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Soul Make a Path Through Shouting Paperback – July 1, 1994

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Editorial Reviews

From Publishers Weekly

Cassells's writing strikes a balance between exquisite language and an empathy for anyone who is forced to suffer. And at first, the two might seem incompatible: the first draws on the resources of beauty, while the second must be harsh and real in order to be credible. The book's themes call for a tough language that can adequately haul the burden of oppression; the author attempts to combine his love of ornate phrasing with scenes of violence, shooting for a new effect, a sort of rhapsody of pain. It's surprising how often he makes an impact. Like Pasternak, Cassells excels at merging a sleeping landscape with a moment of crisis. If the goal is to prod us to remember history's atrocities, our constant shudder through the middle sequence of short poems (such as "These Are Not Brushstrokes," "Search" and "The Request") validate the writer's success. Soul Make a Path Through Shouting presents a new creature in the bestiary of contemporary poetry, related to the leopard: tranquil, regal and sophisticated, with an eye on the jugular.
Copyright 1994 Reed Business Information, Inc.

From Library Journal

Few readers who stick with this book to its final page will emerge unaffected. Cassells, an incredibly strong and courageous American poet who lives in Rome and is fluent in Spanish, Catalan, and Italian, has produced a volume so vivid, so rich in its use of the language, so profoundly disturbing and bewilderingly refreshing that it takes the breath away. Cassells writes always and wrenchingly of catastrophe-the Holocaust, AIDS, the desecration of our planet, Afghan refugee camps, the Spanish revolution-but the horror is always informed by beauty, by the healing process of struggle, by vitality's very breath. Thus, a deaf-mute Jewish boy, forced by the Nazis to clean the street with his tongue, wets a stone and finds there the image of a flower. In war-torn Spain, an enemy soldier approaches a wounded village girl; just when she believes he's about to kill her he presses "into my hand/A perfect berry." Cassells is probably less successful in his tributes to other men and women-expository description sometimes interrupts the flow of his insights. But on the whole he shows enormous promise of making great contributions to our literary traditions. Recommended for all libraries.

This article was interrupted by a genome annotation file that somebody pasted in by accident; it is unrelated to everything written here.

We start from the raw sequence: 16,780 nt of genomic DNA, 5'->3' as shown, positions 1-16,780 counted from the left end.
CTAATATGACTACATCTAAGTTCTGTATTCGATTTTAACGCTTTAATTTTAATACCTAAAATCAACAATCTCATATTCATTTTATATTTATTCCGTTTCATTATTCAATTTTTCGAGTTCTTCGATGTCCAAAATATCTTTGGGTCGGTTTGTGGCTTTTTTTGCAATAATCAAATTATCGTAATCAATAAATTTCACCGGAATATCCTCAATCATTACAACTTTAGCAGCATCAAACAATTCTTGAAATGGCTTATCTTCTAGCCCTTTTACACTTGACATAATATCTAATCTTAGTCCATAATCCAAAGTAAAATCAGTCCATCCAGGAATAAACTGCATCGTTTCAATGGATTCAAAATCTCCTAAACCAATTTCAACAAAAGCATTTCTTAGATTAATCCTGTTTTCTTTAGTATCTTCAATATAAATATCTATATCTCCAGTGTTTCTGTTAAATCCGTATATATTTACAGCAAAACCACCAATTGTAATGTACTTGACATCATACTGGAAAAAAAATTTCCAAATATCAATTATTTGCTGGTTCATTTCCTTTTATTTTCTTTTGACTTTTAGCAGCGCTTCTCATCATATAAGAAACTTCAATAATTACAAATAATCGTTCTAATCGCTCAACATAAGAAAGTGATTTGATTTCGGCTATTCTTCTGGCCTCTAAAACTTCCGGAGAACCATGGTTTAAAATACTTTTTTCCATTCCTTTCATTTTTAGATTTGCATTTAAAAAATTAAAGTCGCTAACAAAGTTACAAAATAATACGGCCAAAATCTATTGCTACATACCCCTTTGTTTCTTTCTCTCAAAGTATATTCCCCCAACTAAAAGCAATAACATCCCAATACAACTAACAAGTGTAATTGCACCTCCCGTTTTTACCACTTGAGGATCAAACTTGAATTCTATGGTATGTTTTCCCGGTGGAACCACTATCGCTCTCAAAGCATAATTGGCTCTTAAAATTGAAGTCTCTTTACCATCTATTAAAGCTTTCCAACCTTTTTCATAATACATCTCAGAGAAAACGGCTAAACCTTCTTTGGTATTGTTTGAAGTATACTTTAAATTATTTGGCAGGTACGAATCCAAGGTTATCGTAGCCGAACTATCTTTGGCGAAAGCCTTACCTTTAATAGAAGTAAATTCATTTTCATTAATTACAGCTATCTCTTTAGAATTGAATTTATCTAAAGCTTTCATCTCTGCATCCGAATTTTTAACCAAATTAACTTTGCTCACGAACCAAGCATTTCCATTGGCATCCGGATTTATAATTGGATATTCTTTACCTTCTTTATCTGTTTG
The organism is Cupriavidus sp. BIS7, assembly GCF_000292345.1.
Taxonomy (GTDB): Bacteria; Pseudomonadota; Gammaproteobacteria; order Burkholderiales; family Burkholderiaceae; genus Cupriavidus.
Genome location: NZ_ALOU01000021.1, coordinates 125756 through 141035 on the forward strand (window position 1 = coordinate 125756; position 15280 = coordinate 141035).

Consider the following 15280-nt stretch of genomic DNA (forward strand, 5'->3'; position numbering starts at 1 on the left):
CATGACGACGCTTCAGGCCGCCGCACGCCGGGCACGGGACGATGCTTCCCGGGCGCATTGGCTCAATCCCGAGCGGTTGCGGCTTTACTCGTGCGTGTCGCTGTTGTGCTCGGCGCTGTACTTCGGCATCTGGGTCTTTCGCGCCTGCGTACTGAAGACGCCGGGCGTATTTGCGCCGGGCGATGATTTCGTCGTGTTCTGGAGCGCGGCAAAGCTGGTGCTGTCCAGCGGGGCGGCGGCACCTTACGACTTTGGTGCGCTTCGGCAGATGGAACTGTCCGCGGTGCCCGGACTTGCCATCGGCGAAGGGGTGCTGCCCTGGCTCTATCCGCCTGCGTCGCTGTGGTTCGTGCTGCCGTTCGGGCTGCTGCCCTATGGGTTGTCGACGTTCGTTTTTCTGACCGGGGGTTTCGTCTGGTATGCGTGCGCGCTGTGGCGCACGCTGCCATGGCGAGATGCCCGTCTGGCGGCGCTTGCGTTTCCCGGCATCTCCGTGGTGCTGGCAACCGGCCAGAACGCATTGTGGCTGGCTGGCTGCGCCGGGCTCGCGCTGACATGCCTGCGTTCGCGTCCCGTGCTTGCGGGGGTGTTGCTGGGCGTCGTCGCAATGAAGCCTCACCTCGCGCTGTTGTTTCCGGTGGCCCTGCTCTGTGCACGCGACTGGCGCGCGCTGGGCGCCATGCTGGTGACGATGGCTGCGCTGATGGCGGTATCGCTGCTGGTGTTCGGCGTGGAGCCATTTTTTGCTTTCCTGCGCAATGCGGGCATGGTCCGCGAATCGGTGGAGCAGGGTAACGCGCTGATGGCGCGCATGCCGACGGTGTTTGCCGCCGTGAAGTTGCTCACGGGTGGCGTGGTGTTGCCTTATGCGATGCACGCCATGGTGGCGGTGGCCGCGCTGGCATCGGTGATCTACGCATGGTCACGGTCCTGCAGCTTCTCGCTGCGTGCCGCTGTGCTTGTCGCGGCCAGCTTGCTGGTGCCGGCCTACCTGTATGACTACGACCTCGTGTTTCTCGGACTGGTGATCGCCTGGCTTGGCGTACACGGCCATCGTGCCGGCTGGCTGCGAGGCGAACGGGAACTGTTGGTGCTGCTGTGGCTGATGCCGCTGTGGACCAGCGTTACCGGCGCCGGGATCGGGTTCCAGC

Judy Clarence, California State Univ. Lib., Hayward
Copyright 1994 Reed Business Information, Inc.

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Product Details

  • Paperback: 96 pages
  • Publisher: Copper Canyon Press; 1St Edition edition (July 1, 1994)
  • Language: English
  • ISBN-10: 1556590652
  • ISBN-13: 978-1556590658
  • Product Dimensions: 6 x 0.4 x 9 inches
  • Shipping Weight: 4.6 ounces (View shipping rates and policies)
  • Average Customer Review: 4.0 out of 5 stars  See all reviews (1 customer review)
  • Amazon Best Sellers Rank: #623,201 in Books (See Top 100 in Books)

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Most Helpful Customer Reviews

1 of 2 people found the following review helpful By A Customer on May 10, 2000
Format: Paperback
I knew the poet during my studies at Stanford University and was thus interested in reading his verse. I first read some anthologized poems, then stumbled upon this collection. Cassells is a highly talented poet with a magical command of language. His best poems are the ones on general themes (Down from the Houses of Magic, A Schadrach Chorus) in which he fuses keen observation with an excellent ear and thereby creates an exquisite music. He is one of very few living authors that can send me to my dictionary to look up a word, witnessing to his vast storehouse of language. I found the sequence of poems on AIDS victims moving, but perhaps a touch too self-absorbed -- more like journal entries than highly-crafted works of art. Not that I can fault him for this, since the poems evidently issued from very grievous personal losses; but as mentioned, he is better in the other poems. If there is anything to criticize in his work it is that there is scarcely any lightness or joviality -- no witty edge to relieve the weighty and lugubrious subjects he broods over. Perhaps an even more mature Cassells will be able to incorporate this dimension into his voice.
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